Power is from a 4.5-liter straight-six that produced 190 horsepower. The body is by Saoutchik and is a two-door, four-seat Coupe de Ville. The roof over the rear passengers’ seat is fixed, but the roof over the front seats pops off (and is stored in the rear section). It’s like a 1940s French Targa.

The current owner acquired the car in 2013 in original condition. A full restoration was commissioned in 2014, the result of which you see here. This was the only such car built by Saoutchik and it is presented in its original colors. It should bring between $1,200,000-$1,600,000. Click here for more info.

Update: Sold $962,000.


1937 Mercedes-Benz 540K Sports Roadster by Mayfair

Photo – Bonhams

The 540K was the highlight of pre-war Mercedes-Benz engineering and style. Factory-bodied cars were beautiful, but sometimes an outside firm could take it just one notch up, like this 540K Sports Roadster from the Mayfair Carriage Company of London.

They took a 540K and among other things, added those rear fender skirts that are sliced to pieces with louvers. It’s rakish and almost looks like a hot rod someone would’ve designed in the last 15 years.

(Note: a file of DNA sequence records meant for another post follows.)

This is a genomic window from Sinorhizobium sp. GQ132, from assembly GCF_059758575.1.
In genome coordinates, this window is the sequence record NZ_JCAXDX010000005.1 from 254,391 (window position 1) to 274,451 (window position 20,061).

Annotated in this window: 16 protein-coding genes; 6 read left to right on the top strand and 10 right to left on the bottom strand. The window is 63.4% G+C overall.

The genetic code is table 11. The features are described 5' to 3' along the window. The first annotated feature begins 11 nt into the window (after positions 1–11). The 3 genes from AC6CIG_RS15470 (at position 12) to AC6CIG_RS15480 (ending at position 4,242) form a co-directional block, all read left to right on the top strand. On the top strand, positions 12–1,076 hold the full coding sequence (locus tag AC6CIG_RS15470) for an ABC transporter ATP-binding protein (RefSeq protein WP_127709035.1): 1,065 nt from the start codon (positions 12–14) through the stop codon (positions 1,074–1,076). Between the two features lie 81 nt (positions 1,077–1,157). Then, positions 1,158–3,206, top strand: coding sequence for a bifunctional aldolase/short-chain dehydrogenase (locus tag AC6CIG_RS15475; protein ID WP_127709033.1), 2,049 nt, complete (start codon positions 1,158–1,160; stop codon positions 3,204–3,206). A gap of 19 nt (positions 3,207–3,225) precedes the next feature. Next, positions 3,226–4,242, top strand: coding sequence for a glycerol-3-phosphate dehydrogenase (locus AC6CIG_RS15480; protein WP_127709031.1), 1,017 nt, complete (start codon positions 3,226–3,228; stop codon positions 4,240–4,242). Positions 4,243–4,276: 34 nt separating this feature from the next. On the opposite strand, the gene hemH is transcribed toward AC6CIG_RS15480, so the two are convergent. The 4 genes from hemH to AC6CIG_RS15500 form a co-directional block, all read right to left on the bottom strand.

Power comes from a 178 horsepower (with supercharger engaged) 5.4-liter supercharged straight-eight. This car made its way from the U.K. to Canada in 1955 where it was subsequently damaged in a fire. Restored over a period of 20 years, it eventually found its way to the Imperial Palace collection in the 1990s, remaining there until 2002. The current owner acquired it in 2007 and this rival to the factory Special Roadsters can be yours for between $3,500,000-$4,500,000. Click here for more info.

Update: Sold $3,277,500.


1946 Delahaye 135M Coupe by Van Leersum

Photo – Bonhams

This is a classic French design. Swoopy and full of curves, it’s reminiscent of many of the best French coachbuilt classics.

The 135M was part of Delahaye’s 1935-1954 135 line of cars. Introduced in ’36, it was available until the end of 135 production in 1954. The engine is a 3.6-liter straight-six good for 113 horsepower. A Dutch car from new, the body was also applied in the Netherlands by Van Leersum of Hilversum, one of the last cars they bodied.

In addition to the Netherlands, this car was known to have been kept by various owners in France and Belgium. Restored and painted to highlight its curves, this car is coming from a large European collection and can be yours for between $450,000-$550,000. Click here for more info and here for more from Bonhams.

Update: Not sold.

540K by Mayfair

1937 Mercedes-Benz 540K Sports Roadster by Mayfair

Offered by Bonhams | Carmel, California | August 24, 2018

Photo – Bonhams

The 540K was the highlight of pre-war Mercedes-Benz engineering and style. Factory-bodied cars were beautiful, but sometimes an outside firm could take it just one notch up, like this 540K Sports Roadster from the Mayfair Carriage Company of London.